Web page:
• The 2003 film Master and Commander: The Far Side of the World is set in 1805 and features a boy named Blakeney, whose father is named Sir Percy Blakeney, suggesting he is the son of the Scarlet Pimpernel.
  • Writer Geoffrey Trease wrote his adventure novel Thunder of Valmy (1960; US title Victory at Valmy) partly as a response to Orczy's Pimpernel novels, which he argued were giving children a misleading image of the French Revolution.[43] Thunder of Valmy revolves around the adventures of a peasant boy, Pierre Mercier, during the start of the Revolution, and his persecution by a tyrannical Marquis.[43]
  • Famed British barrister Sir Desmond Lorenz de Silva, QC, is often referred to by Fleet Street papers as "the Scarlet Pimpernel", because of his uncanny penchant for getting off clients facing the death penalty outside the UK.[44]
  • Writer Diana Peterfreund took inspiration from the Scarlet Pimpernel for her book Across the Star Swept Sea. The main character, Persis Blake, pretends to be a shallow aristocrat while actually being the notorious spy "The Wild Poppy".
  • In the 2014 videogame Assassin's Creed: Unity, protagonist Arno Dorian may encounter a man known as the "Crimson Rose", the leader of the "Crimson League", a royalist organization which saves aristocrats from the guillotine. However, it is later discovered that Crimson Rose is a Templar, and he and the League are wiped out by Arno.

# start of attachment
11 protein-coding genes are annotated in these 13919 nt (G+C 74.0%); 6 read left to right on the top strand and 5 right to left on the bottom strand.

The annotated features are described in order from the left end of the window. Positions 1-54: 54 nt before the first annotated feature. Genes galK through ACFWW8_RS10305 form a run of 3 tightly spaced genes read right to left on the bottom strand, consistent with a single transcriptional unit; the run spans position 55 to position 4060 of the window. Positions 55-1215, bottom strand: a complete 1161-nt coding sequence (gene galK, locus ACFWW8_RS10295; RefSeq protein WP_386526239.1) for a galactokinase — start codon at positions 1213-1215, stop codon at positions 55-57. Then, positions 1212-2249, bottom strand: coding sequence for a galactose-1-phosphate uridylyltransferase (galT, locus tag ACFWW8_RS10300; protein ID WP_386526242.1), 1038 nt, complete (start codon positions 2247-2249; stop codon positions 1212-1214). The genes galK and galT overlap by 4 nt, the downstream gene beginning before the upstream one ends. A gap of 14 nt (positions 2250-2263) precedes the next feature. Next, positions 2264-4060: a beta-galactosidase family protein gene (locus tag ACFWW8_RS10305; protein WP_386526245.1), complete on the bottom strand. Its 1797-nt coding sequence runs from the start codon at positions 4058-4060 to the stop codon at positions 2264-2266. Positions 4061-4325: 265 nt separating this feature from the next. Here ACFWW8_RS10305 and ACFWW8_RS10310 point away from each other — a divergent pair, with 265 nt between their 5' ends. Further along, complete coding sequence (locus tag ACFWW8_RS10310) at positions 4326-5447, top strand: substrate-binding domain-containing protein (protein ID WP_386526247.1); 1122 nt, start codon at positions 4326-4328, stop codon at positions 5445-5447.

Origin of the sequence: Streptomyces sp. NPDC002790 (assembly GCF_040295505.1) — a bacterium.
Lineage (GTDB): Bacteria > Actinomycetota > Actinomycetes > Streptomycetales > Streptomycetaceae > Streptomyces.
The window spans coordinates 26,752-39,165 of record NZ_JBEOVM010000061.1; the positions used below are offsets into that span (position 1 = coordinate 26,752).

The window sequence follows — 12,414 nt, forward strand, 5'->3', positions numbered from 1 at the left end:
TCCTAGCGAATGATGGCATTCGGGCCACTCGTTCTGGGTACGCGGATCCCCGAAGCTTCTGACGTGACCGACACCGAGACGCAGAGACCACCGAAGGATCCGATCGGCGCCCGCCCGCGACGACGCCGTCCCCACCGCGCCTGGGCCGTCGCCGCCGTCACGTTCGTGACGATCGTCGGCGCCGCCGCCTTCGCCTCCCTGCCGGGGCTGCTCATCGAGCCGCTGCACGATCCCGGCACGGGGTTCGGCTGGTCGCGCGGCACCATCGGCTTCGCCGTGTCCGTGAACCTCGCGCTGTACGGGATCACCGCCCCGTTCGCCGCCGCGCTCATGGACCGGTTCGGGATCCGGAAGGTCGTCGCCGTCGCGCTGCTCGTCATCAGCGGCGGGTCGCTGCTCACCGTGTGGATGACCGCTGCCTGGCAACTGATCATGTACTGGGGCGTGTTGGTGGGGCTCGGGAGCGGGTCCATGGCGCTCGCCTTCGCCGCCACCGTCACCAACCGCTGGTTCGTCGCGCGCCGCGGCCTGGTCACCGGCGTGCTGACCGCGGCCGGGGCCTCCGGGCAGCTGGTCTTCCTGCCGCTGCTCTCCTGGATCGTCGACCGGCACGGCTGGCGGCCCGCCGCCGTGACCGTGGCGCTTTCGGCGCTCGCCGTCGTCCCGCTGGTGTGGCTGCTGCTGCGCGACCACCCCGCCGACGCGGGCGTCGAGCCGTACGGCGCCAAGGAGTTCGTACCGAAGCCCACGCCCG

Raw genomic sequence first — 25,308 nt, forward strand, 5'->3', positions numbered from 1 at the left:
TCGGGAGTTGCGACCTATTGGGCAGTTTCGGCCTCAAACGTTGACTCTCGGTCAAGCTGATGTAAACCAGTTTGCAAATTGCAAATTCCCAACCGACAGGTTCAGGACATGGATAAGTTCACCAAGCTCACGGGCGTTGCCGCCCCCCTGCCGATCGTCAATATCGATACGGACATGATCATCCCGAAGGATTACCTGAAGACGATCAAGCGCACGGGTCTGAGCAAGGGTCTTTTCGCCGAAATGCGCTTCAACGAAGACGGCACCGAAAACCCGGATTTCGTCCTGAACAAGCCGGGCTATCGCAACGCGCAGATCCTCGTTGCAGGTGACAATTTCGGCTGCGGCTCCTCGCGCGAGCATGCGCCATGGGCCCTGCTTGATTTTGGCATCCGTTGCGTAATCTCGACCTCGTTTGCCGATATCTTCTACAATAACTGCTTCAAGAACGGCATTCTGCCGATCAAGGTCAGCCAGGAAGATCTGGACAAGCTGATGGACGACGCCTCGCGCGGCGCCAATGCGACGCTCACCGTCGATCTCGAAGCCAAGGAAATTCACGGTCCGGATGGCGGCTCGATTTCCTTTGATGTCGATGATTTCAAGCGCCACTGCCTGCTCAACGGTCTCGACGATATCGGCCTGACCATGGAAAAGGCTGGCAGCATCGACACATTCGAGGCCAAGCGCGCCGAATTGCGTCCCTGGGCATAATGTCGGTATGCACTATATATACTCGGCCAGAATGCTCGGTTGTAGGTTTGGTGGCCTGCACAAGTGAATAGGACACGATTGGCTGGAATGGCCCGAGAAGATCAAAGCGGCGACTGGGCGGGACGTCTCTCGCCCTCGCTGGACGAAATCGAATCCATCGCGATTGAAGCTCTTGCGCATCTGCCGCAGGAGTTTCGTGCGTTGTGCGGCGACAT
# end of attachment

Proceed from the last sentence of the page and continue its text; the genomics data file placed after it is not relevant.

• Dewey Lambdin includes an homage to the Scarlet Pimpernel in his book King, Ship, and Sword, in the character of a foppish Sir Pulteney Plumb who was known as "The Yellow Tansy".
  • Philip José Farmer's Tarzan Alive: A Definitive Biography of Lord Greystoke includes the Scarlet Pimpernel as a member of the Wold Newton family. Farmer suggests that Sir Percy was present when the Wold Cottage meteorite fell near Wold Newton, Yorkshire, England, on December 13, 1795. Win Scott Eckert wrote two Wold Newton short stories featuring the Scarlet Pimpernel, both taking place in 1795: "Is He in Hell?" and "The Wild Huntsman." Eckert also constructed a "fictional genealogy" for the Pimpernel in his essay "The Blakeney Family Tree."
  • In the Phineas and Ferb episode "Druselsteinoween", multiple characters dress as the Scarlet Pimpernel for a Halloween party in a castle. This is used for comedic effect as one of the Pimpernels uses the others as decoys to avoid his father, who disapproves of his son's girlfriend because she is the daughter of his sworn enemy.
  • In the Ducktales episode "Friendship Hates Magic," the Scarlet Pimpernel is parodied as the Scarlet Pimperbill, whom Launchpad McQuack mistakes for Darkwing Duck due to the very similar design of the two characters.
  • In the comic strip Doonesbury, the character called "the Red Rascal" has a story line which parodies the original.
  • In the Babar episode "The Scarlet Pachyderm", the title character is a parody of the Scarlet Pimpernel.